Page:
Is infiltration by Bangladeshis into our country a political problem? We witness constant somersaults on the issue. In 90s Hiteswar Saikia, the then Chief Minister of Assam declared on the floor of the House that there were 3 million Bangladeshis in Assam. Immediately pressure was mounted on him from leaders in Delhi. Within one week he made a complete u-turn, this time claiming that there was not a single Bangladeshi in his State.
Lest we forget, the Election Commission of Bangladesh had declared around this time that a couple of million voters were ‘missing’ from their country.
No country tolerates such illegal migration. Through the “Secure Fence Act of 2006” the USA has by law started fencing its borders with Mexico. By 2010 it has completed 1200 kms of border fencing almost covering all hospitable terrains.
Sometime back the Prime Minister of Bangladesh Sheikh Hasina rather curtly told British Secretary of International Development Affairs Andrew Mitchell in London, that ‘countries including Britain, which are concerned over the Rohingya issue, should hold talks with Myanmar instead of putting pressure on Bangladesh’.
It is significant, in this context, to note that, Lafikul Islam, the ‘publicity secretary’ of the All Bodoland Muslim Student’s Union (ABMSU), had warned the state government on July 7, 2012, that, if the ‘culprits’ of the violence of July 6, 2012, were not arrested within 24 hours the ABMSU would declare jehad and take up arms.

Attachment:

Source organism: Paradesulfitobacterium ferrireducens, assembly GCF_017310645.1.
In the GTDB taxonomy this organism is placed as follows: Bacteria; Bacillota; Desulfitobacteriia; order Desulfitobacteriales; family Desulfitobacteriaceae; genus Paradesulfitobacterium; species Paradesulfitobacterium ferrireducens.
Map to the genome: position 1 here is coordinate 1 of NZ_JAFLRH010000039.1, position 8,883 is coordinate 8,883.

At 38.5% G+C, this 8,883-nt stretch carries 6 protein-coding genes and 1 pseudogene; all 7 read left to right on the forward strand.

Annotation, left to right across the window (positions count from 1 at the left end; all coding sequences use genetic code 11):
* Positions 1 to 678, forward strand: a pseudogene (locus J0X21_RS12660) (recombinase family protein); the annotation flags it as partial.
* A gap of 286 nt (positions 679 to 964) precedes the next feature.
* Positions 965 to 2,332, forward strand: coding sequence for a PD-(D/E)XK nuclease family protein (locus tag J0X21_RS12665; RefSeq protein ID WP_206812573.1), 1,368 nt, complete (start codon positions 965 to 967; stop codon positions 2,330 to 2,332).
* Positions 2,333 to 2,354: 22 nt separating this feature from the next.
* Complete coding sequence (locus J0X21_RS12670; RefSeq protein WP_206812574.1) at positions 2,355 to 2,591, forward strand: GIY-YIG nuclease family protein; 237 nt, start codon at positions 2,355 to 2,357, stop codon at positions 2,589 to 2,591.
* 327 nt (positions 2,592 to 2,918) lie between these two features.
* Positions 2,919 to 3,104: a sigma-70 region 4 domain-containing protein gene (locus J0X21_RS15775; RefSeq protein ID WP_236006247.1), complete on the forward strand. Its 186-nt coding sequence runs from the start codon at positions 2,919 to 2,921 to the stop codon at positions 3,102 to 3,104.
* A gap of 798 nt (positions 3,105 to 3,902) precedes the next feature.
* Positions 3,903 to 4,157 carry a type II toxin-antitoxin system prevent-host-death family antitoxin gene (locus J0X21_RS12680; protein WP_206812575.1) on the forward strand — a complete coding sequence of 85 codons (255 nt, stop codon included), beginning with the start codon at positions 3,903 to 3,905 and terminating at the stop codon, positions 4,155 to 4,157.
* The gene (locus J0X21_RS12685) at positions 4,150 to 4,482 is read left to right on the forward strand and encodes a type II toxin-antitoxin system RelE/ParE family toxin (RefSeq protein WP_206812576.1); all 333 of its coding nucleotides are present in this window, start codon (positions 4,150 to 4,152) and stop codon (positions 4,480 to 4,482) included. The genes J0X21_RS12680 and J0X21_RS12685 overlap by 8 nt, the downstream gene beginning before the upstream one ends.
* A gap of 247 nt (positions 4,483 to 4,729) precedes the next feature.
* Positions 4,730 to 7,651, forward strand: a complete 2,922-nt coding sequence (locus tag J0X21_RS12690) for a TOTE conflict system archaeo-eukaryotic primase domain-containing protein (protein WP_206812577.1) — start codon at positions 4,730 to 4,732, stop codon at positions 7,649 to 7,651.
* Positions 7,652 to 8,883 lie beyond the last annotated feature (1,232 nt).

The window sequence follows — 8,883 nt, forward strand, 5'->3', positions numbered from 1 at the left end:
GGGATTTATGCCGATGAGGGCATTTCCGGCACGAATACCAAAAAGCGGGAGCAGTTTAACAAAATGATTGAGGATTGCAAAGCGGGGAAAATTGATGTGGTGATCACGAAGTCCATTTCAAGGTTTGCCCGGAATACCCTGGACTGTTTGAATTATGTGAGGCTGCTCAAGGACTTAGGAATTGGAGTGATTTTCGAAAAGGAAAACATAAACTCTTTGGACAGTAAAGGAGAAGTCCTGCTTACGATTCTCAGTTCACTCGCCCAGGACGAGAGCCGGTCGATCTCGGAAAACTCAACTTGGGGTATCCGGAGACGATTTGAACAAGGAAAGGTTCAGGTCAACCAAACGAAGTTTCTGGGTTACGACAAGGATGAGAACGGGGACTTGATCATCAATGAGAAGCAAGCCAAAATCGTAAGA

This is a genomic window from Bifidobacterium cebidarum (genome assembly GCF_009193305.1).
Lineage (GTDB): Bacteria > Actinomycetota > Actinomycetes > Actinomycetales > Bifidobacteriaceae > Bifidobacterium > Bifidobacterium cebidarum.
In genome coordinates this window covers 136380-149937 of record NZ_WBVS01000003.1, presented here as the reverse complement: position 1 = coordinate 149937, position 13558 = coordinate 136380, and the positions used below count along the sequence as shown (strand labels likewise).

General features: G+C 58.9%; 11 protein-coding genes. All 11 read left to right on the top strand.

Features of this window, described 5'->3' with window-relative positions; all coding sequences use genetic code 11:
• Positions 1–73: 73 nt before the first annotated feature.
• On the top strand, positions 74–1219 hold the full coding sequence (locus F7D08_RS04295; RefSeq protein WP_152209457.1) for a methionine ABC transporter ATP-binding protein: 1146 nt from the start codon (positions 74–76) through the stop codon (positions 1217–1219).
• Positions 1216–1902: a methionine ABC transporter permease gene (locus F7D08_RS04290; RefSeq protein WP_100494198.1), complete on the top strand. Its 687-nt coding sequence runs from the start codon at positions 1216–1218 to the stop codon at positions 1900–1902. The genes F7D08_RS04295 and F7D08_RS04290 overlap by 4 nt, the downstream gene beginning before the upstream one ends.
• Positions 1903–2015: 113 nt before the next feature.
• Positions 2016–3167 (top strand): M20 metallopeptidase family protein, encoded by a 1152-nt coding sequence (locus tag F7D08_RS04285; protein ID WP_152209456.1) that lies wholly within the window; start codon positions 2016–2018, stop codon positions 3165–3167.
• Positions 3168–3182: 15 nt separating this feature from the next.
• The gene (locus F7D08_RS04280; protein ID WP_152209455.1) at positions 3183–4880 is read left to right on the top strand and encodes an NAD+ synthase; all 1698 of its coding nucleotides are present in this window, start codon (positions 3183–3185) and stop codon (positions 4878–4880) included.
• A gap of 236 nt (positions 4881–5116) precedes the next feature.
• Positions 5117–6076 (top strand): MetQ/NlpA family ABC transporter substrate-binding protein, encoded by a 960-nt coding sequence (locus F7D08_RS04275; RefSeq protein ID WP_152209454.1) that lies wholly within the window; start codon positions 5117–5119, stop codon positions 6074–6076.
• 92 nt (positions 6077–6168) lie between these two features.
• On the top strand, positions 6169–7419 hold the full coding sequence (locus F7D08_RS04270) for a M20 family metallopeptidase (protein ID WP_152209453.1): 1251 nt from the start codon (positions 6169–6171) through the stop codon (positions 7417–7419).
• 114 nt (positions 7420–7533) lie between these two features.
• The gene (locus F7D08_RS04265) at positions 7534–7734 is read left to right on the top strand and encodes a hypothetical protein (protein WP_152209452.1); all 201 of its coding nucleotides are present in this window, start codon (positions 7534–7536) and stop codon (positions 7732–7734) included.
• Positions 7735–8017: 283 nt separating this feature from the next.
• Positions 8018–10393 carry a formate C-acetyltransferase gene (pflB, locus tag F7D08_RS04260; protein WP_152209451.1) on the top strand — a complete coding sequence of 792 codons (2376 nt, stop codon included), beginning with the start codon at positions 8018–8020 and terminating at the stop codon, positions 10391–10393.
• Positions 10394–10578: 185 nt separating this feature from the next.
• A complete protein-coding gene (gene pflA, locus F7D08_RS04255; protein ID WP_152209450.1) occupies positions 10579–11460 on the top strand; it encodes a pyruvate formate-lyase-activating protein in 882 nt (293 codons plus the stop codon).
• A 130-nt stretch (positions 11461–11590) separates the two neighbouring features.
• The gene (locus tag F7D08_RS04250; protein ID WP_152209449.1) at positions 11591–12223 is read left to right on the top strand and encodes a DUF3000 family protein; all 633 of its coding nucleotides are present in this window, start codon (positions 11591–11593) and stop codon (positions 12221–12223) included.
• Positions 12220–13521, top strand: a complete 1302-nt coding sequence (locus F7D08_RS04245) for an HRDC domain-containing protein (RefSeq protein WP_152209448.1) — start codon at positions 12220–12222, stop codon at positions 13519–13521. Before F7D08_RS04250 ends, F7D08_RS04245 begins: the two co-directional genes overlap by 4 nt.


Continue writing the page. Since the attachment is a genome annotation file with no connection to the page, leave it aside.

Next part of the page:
It is another matter that the Saudis, the Malaysians and even the Bangladeshis themselves don’t recognise this principle when it comes to their own lands.
- Firstly, under the Assam Accord of 1986 the Government of India was to revise the National Register of Citizens adjusting it with the census data of 1971. That year has been agreed upon as the cut-off year for identifying infiltrators. Those who entered India illegally after 1971 will be treated as infiltrators and sent back. Since this Accord of 1986 succeeded the IMDT Act it should have prevailed over the Act in detecting and deporting them.
- Another important measure to take is to seal our borders. India and Bangladesh share 4096 km long border. A feeble attempt has been made after a lot of pressure to build fencing along the border. Less than 1/4th of the border fencing only could be completed till date. Even that fencing is found very fragile and easy to break at a lot of places.
It costs Rs three crores per km to effectively police this border, i.e., on account of manning of border by policing force, construction and maintenance of border roads, border fencing, riverine patrols, watchtowers and so on. Over three scores of battalions of Border Security Force are presently policing the border which is woefully inadequate. For effective domination and policing requirement is well over 100 battalions. The government has been able to fence only 987 km of this border till now. Rs. 2300 crores are being spent every year in guarding this border. (WB-2217 Kms, Assam-262 Kms, Meghalaya-443 Kms, Tripura-856 Kms, Mizoram-318 Kms).
- Last but not the least, we need to silence the apologists and supporters of these illegal migrants among the politicians, intellectuals and the clergymen. The tragedy is that the Government, in stead, wants to silence the patriotic voices by shutting down Twitter accounts etc.